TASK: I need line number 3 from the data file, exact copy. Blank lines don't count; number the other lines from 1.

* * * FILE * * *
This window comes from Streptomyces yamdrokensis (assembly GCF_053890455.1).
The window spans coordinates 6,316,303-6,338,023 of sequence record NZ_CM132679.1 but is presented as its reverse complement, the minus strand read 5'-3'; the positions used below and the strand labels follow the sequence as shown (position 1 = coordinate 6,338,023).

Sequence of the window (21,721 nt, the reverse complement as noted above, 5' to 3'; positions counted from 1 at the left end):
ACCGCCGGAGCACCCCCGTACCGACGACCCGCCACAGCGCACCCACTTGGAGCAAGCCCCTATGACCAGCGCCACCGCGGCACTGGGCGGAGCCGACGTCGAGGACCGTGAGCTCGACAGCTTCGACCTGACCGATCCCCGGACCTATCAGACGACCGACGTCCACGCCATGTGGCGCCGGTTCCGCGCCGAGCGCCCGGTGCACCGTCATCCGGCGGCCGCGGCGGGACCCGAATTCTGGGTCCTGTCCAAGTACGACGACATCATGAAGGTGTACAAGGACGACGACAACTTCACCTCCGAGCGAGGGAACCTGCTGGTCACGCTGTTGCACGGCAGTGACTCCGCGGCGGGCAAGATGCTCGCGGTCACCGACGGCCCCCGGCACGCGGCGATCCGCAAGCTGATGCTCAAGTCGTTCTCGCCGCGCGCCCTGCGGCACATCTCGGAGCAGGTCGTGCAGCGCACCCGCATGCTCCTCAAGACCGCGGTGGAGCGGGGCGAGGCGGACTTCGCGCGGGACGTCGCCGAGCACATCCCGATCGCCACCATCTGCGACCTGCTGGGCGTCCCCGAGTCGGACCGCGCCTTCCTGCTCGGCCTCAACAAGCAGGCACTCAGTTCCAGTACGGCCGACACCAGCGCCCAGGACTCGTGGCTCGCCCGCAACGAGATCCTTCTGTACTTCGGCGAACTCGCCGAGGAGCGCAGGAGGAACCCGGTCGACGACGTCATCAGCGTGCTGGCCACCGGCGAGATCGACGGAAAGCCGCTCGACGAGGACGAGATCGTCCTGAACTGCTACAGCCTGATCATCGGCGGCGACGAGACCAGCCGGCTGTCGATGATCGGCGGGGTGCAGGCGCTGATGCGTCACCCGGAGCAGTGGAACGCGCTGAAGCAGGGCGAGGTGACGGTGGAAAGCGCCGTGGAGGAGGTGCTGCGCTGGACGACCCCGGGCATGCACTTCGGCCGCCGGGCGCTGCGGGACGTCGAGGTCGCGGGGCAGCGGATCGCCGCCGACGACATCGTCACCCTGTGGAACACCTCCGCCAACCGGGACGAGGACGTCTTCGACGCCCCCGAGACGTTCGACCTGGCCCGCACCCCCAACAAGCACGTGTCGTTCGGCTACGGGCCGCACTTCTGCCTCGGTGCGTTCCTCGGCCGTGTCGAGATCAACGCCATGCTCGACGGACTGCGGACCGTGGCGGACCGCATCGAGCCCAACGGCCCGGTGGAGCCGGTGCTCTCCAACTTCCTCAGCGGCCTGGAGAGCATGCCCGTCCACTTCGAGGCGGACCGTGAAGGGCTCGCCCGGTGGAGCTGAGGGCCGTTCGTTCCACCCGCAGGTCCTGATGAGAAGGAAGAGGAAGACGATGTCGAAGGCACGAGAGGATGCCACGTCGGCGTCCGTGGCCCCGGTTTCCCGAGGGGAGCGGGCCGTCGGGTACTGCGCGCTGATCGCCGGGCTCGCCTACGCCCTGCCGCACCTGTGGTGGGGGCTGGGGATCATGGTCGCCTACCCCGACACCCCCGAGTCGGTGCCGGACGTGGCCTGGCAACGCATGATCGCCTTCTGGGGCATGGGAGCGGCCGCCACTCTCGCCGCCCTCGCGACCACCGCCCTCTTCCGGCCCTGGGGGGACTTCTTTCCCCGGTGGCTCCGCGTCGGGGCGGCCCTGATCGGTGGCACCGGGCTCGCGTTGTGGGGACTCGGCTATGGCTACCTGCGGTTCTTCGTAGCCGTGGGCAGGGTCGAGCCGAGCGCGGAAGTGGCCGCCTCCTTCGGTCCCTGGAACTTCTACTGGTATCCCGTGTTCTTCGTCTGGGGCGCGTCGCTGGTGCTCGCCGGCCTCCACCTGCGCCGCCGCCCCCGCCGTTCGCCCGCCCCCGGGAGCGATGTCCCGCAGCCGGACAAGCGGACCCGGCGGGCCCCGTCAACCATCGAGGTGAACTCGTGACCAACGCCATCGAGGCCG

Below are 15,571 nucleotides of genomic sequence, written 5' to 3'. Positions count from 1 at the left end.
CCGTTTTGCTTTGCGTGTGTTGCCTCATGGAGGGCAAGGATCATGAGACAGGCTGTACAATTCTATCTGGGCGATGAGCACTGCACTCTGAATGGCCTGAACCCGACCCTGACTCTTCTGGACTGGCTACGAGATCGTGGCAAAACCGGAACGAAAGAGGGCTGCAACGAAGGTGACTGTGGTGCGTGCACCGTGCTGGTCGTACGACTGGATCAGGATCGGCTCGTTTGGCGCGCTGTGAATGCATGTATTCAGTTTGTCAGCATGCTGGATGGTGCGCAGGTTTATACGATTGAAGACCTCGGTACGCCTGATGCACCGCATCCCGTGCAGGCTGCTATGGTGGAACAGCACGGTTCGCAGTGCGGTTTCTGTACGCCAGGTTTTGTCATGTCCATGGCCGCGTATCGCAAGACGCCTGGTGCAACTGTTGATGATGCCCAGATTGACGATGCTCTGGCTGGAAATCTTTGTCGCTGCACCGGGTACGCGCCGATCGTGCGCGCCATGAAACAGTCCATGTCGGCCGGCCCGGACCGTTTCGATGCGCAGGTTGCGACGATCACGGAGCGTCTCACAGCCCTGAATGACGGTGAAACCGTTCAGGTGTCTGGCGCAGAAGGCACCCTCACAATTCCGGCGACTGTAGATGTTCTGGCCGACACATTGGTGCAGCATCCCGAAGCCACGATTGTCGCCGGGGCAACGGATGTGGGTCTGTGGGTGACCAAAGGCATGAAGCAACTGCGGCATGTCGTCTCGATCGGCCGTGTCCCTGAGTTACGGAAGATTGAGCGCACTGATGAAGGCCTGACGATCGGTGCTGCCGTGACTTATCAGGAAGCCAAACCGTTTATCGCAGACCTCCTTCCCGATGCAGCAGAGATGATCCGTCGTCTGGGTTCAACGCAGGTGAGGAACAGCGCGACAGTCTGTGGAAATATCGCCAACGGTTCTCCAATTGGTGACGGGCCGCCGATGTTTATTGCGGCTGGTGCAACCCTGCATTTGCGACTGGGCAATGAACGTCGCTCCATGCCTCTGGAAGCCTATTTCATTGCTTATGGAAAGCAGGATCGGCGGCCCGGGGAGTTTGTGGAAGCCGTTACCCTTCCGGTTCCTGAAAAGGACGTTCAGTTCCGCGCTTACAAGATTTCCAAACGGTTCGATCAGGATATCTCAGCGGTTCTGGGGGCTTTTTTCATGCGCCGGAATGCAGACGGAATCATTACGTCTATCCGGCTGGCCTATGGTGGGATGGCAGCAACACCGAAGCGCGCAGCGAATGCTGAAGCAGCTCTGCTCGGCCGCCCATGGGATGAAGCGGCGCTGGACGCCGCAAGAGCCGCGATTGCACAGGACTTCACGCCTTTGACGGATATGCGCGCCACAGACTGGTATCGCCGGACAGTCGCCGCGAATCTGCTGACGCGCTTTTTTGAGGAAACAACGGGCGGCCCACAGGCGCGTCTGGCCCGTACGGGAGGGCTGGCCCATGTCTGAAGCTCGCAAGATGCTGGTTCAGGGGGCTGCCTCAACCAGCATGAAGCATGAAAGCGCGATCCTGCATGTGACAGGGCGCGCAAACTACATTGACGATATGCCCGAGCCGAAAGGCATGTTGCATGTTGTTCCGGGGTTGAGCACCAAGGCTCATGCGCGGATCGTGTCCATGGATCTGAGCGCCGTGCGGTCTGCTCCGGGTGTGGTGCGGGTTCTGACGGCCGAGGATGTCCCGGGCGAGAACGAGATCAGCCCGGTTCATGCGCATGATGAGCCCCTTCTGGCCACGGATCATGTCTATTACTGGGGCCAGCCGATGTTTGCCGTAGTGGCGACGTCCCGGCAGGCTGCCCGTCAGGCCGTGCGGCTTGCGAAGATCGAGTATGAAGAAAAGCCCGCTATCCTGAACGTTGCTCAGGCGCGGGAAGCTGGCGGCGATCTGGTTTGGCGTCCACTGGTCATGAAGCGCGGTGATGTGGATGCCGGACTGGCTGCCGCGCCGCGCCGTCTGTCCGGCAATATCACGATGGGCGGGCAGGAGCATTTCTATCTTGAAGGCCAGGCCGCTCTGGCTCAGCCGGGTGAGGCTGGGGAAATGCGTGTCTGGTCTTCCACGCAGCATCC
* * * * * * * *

Sequence of the window (21,721 nt, the reverse complement as noted above, 5' to 3'; positions counted from 1 at the left end):